Visit our foundation to give a gift.
View Locations Near Me
Main Campus – Hartford
Connecticut Children’s – Waterbury
Urgent Care – Farmington
Specialty Care Center – Danbury
Connecticut Children’s Surgery Center at Farmington
Specialty Care Center – Fairfield
Search All Locations
Find a doctor
Find A Doctor
Request an Appointment
Amenities and Services
Who’s Who on Care Team
Getting Ready for Surgery
What to Expect—Picture Stories
Understanding the Different Fees
Estimate of Financial Liability
Pay a Bill
United Technologies Family Resource Center
Family Advisory Council
Legal Advocacy: Benefits, Education, Housing
Electronic Health Records
Share Your Story
Pay a Bill
Login to MyChart
Clinical Support Services Referrals
About the Network
Join the Network
Graduate Medical Education
Continuing Medical Education
MOC/Practice Quality Improvement
Educating Practices in the Community (EPIC)
Learning & Performance
Meet our Physician Relations Team
Request Medical Records
Join our Referring Provider Advisory Board
View our Physician Callback Standards
Read & Subscribe to Medical News
Register for Email Updates
Update Your Practice Information
Refer a Patient
Find and Print Health Info
Health Information For Parents
Some people are born with hearing impairments, while others lose their hearing through injuries, infections, or even loud noises.
Hearing-impaired students may use hearing aids that fit inside or behind the ear. Cochlear implants are surgically implanted devices that bypass the damaged inner ear and send signals directly to the auditory nerve. New technologies are making it possible for more hearing-impaired students to attend school and participate in activities with their hearing peers.
Students with hearing impairments may:
Encourage your hearing-impaired students to participate in all classroom and extracurricular activities.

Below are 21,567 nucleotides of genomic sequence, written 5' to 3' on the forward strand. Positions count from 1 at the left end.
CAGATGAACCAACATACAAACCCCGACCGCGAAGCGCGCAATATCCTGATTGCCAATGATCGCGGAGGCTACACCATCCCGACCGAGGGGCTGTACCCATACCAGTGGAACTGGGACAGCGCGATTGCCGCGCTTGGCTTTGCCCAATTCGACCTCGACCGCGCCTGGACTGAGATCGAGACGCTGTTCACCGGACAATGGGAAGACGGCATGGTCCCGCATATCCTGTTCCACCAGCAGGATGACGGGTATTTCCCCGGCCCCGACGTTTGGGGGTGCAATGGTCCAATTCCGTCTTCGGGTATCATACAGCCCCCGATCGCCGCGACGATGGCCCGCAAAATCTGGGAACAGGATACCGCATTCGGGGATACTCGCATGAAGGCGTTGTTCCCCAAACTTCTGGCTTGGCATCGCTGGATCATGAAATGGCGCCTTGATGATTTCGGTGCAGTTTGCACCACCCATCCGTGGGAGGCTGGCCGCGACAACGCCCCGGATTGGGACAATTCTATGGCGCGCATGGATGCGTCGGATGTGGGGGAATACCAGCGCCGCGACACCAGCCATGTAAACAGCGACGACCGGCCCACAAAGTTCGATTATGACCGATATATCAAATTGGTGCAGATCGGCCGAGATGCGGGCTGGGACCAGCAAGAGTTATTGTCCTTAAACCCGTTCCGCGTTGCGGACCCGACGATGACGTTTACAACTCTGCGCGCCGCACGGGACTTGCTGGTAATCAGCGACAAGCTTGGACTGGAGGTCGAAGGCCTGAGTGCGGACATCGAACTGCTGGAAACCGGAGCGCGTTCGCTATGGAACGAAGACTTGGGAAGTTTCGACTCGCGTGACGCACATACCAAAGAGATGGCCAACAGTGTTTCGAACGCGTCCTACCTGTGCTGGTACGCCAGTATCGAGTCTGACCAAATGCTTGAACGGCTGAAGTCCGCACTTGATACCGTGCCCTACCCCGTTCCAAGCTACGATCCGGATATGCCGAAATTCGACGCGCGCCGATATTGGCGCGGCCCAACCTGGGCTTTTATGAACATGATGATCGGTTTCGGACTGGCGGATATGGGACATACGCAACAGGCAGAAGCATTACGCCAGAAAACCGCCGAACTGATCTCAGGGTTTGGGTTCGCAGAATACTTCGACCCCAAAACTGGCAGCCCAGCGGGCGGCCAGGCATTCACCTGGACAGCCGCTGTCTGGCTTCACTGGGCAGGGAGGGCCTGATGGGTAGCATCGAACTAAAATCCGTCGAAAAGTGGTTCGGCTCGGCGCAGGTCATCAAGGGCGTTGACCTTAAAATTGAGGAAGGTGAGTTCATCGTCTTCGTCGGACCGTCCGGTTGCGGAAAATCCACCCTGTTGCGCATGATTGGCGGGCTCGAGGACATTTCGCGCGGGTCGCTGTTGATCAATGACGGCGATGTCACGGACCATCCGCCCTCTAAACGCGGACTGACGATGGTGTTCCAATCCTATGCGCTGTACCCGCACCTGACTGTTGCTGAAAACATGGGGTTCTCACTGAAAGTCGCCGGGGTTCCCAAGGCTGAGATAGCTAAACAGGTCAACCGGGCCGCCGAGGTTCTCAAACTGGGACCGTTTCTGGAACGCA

Most hearing-impaired students can speech-read to some extent, but try to determine how well. To help your hearing-impaired students speech-read, make sure to face them when you talk, talk slowly and clearly, and don’t yell. As long as they have their amplifiers on, you can speak in a normal tone. Try to minimize background noises.
Use lots of pictures, graphics, and text labels. Try not to turn your back and speak while writing on a board. Remember: Many hearing-impaired students are visual learners.
Consider arranging chairs in your classroom in a circle so your hearing-impaired students can interact with classmates.
Check with a special education teacher, speech–language pathologist, or school nurse to see if any assistive hearing devices or other technology might be helpful.
Hearing loss happens when there is a problem with the ear, nerves connected to the ear, or the part of the brain that controls hearing. Someone who has hearing loss may be able to hear some sounds or nothing at all. To learn more, read this article for kids.
Hearing impairment occurs when there’s a problem with or damage to one or more parts of the ear. Find out its causes and what can be done to help correct it.
You might visit a speech therapist if you’re having trouble speaking or understanding others. Find out more in this article for kids.
Cochlear implant can help many kids with severe hearing loss. Find out how they work and who can get them.
Knowing what’s “normal” and what’s not in speech and language development can help you figure out if you should be concerned or if your child is right on schedule.
Loud music can cause temporary and permanent hearing loss. Learn how to protect your ears so you won’t be saying, “Huh? What did you say?”
Some kids have hearing loss due to auditory neuropathy spectrum disorder (ANSD), a problem in the transmission of sound from the inner ear to the brain.
When a kid has trouble hearing, an audiologist can help. That’s a person specially trained to understand how hearing works and to help kids who don’t hear normally.
Want to hear what’s being said to you, by you, and about you? Find out how hearing aids help people with certain types of hearing loss.
Working with a certified speech-language pathologist can help a child with speech or language difficulties.
Some kids may be eligible for individualized education programs in public schools, free of charge. Understanding how to access these services can help you be an effective advocate for your child.
If your child has special needs in the classroom, he or she may be eligible for a government-supported learning plan.
Hearing problems can be overcome if they’re caught early, so it’s important to get your child’s hearing screened early and checked regularly.
Note: All information is for educational purposes only. For specific medical advice, diagnoses, and treatment, consult your doctor.
© 1995-2020 KidsHealth®. All rights reserved.
Images provided by The Nemours Foundation, iStock, Getty Images, Veer, Shutterstock, and Clipart.com.